High Wires and Holidays

 

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Hello Agatha dear, do come in.  The Count is a tad irascible today so I’ve left him in the East Wing with the Plumber!

Well, Mary dear I must admit I’m always very impressed with your handling of him.  Has his snoring got any better dear?  I only say that because you’re not looking as peaky as you did a couple of days ago.

Oh, thank you dear heart. Yes, I’ve got quite used to sleeping in this wing of the house – I can hardly hear him at all now!

I don’t suppose you’ve heard about Eileen?  I was talking to the lovely Mrs Margaret Mounthill –  as you know I hadn’t seen her for ages due to her gout – and she was telling me that she and Allan are moving to China.

Well, Margaret is certainly a dark horse.  I thought she was happily married!

No Mary dear, Eileen and Allan are moving to China.  I believe they go in about a month’s time.

Well, that’s further than Tuscany.  What on earth has possessed them to go such a great distance?  Have you upset her dear?

No, of course not.  But they have always loved a challenge.  This time, though, she has decided to join the Chinese State Circus.  Apparently she heard about it through her drumming club, and she’s always been nimble, as you probably recall.

Oh yes, I do remember some nifty footwork at the last WI tea dance.  So what will she be performing, dancing, clowning?  Although I can’t see her with a large red nose somehow.

No, Mary dear, she is going to combine her drumming with some kind of high wire act.

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How terribly brave and exciting.  And is Allan going to be ringmaster?  I can imagine him in a top hat and red tails.

Actually I think Allan is hoping to get a job as a Knife-Thrower.  He’s certainly shown some talent in this field.  Don’t you recall the summer fete you and the Count had in the grounds a few years ago when he won the Axe hurling event?  Of course it was total carnage and fortunately Dickie Rainworth didn’t lose a leg, but goodness he’s certainly a showman!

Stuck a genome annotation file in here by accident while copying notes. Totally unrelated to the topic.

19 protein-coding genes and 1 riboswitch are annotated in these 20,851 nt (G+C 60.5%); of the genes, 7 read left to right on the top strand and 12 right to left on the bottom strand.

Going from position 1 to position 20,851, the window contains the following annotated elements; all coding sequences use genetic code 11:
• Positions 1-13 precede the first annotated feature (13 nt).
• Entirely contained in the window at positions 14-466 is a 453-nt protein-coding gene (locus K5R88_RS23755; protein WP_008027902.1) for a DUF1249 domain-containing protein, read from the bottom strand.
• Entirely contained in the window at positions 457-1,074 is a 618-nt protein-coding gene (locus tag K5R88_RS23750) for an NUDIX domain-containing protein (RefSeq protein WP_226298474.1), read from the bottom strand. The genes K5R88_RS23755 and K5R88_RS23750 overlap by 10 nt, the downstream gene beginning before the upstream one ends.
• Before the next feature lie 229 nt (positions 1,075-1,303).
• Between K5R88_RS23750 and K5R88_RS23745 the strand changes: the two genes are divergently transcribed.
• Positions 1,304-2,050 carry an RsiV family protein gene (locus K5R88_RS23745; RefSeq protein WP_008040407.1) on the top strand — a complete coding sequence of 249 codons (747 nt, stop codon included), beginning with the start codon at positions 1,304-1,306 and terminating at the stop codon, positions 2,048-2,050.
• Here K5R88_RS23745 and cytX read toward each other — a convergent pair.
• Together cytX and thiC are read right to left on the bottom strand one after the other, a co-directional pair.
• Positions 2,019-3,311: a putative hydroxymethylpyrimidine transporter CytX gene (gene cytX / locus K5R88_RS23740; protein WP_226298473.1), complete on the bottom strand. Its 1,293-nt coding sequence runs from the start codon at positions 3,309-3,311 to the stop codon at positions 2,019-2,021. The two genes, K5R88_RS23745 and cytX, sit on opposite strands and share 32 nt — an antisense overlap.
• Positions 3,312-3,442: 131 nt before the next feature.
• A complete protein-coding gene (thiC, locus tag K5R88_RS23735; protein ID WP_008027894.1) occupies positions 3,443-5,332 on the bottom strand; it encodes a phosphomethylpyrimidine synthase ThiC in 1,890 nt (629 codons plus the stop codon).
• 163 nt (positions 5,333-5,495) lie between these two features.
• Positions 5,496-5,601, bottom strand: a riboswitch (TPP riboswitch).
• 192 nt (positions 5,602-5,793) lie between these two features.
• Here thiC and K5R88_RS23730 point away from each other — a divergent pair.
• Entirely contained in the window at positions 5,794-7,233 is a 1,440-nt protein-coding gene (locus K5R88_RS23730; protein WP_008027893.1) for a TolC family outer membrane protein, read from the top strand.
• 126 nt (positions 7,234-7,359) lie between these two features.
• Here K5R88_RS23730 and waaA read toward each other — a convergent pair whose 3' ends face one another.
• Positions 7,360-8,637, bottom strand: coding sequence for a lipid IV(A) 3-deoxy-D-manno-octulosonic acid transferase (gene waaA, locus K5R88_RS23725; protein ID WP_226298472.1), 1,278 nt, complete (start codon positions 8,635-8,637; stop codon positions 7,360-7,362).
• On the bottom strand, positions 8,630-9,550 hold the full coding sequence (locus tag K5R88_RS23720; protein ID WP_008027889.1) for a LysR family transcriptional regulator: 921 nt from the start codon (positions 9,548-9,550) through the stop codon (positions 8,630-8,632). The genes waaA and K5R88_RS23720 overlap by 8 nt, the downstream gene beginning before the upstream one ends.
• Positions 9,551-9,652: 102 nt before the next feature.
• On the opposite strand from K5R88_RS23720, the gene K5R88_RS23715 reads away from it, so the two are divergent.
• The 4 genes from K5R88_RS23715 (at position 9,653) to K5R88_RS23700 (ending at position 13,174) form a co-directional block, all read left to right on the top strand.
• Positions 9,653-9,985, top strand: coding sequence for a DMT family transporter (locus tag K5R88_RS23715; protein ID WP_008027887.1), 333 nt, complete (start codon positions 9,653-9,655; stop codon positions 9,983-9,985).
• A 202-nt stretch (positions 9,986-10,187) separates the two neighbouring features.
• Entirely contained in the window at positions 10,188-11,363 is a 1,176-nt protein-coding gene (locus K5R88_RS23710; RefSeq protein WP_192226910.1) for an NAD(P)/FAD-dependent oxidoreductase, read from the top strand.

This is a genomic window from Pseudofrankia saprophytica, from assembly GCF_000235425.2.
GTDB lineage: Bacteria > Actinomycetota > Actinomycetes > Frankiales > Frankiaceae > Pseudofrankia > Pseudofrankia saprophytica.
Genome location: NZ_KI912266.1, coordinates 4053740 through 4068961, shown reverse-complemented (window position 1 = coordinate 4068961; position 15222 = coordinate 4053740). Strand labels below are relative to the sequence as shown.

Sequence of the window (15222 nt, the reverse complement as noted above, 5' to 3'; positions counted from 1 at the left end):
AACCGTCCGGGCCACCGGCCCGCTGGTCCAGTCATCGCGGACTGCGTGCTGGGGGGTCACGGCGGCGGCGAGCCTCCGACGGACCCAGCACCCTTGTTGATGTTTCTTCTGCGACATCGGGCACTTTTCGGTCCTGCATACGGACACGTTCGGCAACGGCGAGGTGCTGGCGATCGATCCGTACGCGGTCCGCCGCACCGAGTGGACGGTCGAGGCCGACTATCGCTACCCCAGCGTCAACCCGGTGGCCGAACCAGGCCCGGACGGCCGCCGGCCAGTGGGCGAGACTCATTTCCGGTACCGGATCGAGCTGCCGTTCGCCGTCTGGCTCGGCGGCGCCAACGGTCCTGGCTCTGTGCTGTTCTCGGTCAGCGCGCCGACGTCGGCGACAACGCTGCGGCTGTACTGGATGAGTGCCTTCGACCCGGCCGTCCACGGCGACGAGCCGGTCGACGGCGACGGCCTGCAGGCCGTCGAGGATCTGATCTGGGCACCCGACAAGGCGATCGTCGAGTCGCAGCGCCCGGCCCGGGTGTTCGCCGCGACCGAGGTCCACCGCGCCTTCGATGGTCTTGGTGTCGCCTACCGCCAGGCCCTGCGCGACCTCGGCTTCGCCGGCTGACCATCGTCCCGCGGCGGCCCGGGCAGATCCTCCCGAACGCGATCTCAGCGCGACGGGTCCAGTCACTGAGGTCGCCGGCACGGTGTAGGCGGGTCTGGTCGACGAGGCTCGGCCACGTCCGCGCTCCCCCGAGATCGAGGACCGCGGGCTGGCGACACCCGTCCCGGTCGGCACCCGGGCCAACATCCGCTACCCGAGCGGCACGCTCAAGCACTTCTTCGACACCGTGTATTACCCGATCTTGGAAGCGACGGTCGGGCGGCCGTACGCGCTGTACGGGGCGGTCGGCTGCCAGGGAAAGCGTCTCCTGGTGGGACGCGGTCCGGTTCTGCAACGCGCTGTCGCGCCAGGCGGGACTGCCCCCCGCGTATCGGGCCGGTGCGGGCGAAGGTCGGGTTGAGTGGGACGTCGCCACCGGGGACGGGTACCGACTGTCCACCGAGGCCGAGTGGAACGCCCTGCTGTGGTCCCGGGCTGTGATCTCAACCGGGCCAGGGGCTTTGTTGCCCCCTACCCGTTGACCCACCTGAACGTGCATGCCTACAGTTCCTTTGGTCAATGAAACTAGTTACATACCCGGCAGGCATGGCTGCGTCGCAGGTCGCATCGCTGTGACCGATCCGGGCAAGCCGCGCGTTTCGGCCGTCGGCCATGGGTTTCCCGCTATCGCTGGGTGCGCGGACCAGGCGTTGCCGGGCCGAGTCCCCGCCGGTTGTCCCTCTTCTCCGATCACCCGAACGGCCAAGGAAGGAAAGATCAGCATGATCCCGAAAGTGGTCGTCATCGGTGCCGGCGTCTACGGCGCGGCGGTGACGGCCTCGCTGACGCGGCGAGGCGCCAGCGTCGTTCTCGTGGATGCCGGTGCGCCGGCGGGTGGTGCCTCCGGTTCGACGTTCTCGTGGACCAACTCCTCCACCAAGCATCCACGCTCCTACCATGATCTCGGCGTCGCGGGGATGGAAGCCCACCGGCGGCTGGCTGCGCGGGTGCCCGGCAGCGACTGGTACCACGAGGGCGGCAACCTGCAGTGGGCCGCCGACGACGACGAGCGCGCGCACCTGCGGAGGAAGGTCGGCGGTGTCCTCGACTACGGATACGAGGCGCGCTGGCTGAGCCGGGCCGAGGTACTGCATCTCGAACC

Now Agatha dear, I think we are both a little discombobulated by this news.  

Well, it’s all Greek to me dear!

Why don’t we have a lovely piece of this lovely Lemon Meringue that Martha baked this morning.  

Ooh, delicious.  I do hope it’s tart!

(Ignoring the comment completely) Agatha, our dear friend Eileen’s exciting plans have made me wonder about our own summer holiday.  You know we usually go away for a fortnight together, somewhere to escape the dreadful British summer.  Are you keen to do the same this year?

Won’t the Count mind?  He seems to have got used to having you around more, since he moved here permanently from Verona.

Yes, that’s as maybe.  But I do find he is under my feet a lot.  Living in different countries is one thing, living under the same roof is no way to keep a marriage going, in my opinion. Anyway, can you tear yourself away from Binkie?  He seems to have wormed his way into your affections in the last few months.

Oh Mary, (blushes) yes I must admit that the dear man has stolen my heart.  But I do have a tiny suspicion that he is only after my money.  Jonty left me well catered for, as you know dear.

What makes you think that?  He always comes across as so sincere.  And he has a bob or two himself, at least he was telling me so the other day as we had tea at Fortnum’s.  He paid.

Quite.  Well, perhaps I am worrying unnecessarily.  It’s only that the other day I caught him eyeing my diamonds, and a few small bits of silver seem to have gone missing recently.

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Come to think of it, Agatha.  I did see a silver punch bowl in the local Antique shop which looked remarkably like the one you used to have sitting on your Grand Piano.  Didn’t Binkie tell you he wanted to borrow it for a garden party?

Oh dear.  Well, I suppose I shall have to confront him over it.  What a bore!  He’s so good in the bedroom department as well, doesn’t seem to mind my thighs at all.

Well, that settles it, Agatha.  A holiday is just what the butler ordered.  So let me get in touch with my man at Harrods Travel Agency and we can whisk all our troubles away on the Cote d’Azur.

Topping idea Mary.  Looking on the bright side as always. You and I have been extremely fortunate in that we have both experienced the joys of being married to forward thinking men.  When I think of the times that my darling Jonty told me ‘Agatha darling, you are not my Mother, and I am most certainly not going to treat you as such.”  (wiping a tear away from her eye).